“We were worried that they would sweep this under the rug or we would find ourselves in some sort of a hush litigation situation where patients were unaware of the risks they were facing,” said Bone, an experienced security researcher and the former head of risk management for Bloomberg LP, the parent of Bloomberg News. “We partnered with Muddy Waters because they have a great history of holding large corporations accountable.”
Unsurprisingly, the decision to punish St. Jude in this fashion immediately triggered an ethics debate in the hacker and security community. Some were quick to argue that failing to update necessary medical equipment was the real ethics violation. Some believe both St. Jude and Muddy Waters are being intentionally misleading for the sake of profit and marketing, and others are solely appalled by the short selling tactic itself. In the latter category sits security researcher Kenn White, who called the moved little more than “pure naked greed”:
Let's not dance around it. Everything about this MedSec/Muddy Waters scheme is grossly unethical. Pure naked greed. pic.twitter.com/qj5yDgxtuM
— Kenn White (@kennwhite) August 25, 2016
Not too surprisingly, St. Jude was quick to issue a statement claiming MedSEC used “flawed test methodology on outdated software,” demonstrating “lack of understanding of medical device technology.”:
“We have examined the allegations made by Capital and MedSec on August 25, 2016 regarding the safety and security of our pacemakers and defibrillators, and while we would have preferred the opportunity to review a detailed account of the information, based on available information, we conclude that the report is false and misleading. Our top priority is to reassure our patients, caregivers and physicians that our devices are secure and to ensure ongoing access to the proven clinical benefits of remote monitoring. St. Jude Medical stands behind the security and safety of our devices as confirmed by independent third parties and supported through our regulatory submissions.”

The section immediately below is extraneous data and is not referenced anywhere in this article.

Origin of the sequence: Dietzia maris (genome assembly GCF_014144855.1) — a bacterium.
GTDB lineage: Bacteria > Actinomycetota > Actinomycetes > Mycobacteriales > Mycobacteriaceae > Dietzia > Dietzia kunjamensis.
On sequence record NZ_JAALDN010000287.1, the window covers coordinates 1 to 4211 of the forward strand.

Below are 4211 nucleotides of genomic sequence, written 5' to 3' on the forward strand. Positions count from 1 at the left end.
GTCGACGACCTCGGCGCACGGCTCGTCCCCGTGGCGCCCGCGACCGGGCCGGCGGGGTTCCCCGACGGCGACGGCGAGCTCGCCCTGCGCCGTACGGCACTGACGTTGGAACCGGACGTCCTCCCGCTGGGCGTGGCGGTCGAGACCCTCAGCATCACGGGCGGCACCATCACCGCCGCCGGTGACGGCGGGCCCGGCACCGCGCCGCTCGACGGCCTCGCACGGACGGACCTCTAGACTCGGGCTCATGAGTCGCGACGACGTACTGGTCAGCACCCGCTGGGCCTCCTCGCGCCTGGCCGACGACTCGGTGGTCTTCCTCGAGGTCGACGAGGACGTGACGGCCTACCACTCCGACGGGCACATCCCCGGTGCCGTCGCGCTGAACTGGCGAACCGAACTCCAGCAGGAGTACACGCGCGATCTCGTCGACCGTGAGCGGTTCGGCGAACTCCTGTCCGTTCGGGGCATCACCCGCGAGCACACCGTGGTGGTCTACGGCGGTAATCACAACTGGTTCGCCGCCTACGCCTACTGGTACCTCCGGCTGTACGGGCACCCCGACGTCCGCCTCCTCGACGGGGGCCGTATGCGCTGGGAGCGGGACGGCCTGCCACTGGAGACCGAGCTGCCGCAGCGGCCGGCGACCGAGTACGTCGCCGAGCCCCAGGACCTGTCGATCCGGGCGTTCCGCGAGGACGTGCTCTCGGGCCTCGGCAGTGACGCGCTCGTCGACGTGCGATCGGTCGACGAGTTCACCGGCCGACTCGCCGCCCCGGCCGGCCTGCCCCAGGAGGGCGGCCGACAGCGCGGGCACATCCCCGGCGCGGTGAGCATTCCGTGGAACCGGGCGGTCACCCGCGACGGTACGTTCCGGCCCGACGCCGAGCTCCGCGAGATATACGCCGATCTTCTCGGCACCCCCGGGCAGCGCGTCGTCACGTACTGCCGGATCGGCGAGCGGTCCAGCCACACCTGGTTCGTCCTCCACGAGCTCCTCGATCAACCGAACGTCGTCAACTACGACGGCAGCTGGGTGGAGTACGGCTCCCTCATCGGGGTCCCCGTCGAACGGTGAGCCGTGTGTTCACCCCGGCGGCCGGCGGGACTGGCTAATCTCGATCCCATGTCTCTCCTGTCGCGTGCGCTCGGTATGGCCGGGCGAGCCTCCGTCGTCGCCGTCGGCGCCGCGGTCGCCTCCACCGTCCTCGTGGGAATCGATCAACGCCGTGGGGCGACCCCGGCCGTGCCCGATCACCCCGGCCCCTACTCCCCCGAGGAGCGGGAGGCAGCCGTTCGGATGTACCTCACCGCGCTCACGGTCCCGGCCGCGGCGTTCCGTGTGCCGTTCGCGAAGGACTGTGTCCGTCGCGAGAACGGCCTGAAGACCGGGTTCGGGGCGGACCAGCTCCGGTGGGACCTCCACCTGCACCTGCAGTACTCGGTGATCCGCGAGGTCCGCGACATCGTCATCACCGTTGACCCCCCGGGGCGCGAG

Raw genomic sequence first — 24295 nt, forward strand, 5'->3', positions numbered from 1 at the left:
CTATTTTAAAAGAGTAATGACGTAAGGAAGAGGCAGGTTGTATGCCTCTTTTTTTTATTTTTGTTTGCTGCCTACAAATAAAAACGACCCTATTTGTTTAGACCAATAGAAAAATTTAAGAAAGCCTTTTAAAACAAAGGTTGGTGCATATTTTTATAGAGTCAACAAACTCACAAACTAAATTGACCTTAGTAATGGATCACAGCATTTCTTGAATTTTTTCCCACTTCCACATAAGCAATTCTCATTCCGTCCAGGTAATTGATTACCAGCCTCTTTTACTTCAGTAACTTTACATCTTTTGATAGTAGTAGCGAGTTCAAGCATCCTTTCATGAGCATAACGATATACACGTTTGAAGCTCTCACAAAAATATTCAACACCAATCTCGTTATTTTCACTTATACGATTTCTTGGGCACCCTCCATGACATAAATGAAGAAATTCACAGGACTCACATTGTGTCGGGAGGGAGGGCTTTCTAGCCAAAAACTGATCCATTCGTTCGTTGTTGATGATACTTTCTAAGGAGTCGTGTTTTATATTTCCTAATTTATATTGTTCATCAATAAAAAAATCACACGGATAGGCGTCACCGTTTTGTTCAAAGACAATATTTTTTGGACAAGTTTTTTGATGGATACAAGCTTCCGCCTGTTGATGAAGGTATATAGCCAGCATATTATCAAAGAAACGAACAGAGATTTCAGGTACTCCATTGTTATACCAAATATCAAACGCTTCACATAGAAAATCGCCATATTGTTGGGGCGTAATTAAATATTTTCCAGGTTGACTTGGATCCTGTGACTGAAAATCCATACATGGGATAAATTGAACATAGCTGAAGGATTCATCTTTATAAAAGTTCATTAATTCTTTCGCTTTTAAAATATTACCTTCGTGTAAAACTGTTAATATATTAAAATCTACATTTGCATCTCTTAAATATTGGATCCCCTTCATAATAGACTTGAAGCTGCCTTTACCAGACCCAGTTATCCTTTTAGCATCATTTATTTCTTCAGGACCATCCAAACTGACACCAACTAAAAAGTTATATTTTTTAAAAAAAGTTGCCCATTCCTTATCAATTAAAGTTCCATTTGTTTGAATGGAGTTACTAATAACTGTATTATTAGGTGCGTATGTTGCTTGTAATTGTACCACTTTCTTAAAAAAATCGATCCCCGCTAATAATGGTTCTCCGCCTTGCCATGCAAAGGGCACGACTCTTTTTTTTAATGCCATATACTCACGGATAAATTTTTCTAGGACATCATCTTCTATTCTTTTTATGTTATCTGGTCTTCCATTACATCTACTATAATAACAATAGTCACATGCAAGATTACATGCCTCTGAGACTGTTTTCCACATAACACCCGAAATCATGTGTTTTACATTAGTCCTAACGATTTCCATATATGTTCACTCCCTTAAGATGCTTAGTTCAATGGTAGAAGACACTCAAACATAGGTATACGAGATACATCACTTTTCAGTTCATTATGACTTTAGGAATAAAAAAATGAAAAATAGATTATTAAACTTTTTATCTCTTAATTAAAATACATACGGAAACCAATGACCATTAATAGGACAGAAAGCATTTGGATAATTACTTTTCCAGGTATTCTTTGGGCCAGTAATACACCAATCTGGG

MedSec says it found two 0 day exploits opening pacemakers to attack, either by draining the battery or crashing the device software (both require being relatively close to the target). But the group also found that the company’s pacemakers often use no encryption nor authentication over wireless, and the devices all use the same password to connect to the St Jude network, opening the door to a reverse engineering hack on the network at large. MedSec and Muddy Waters continue to insist the company’s history indicates it would not have fixed the vulnerabilities in a timely fashion using traditional reporting methods and bounties.
Regardless of which side you believe is being more or less self-serving, punishing companies for their security incompetence using the only language they truly understand adds a massive and interesting new wrinkle in the never-ending debate over hacking ethics, and the over-arching quest to bring some accountability to companies still treating life-protecting security like an annoying afterthought.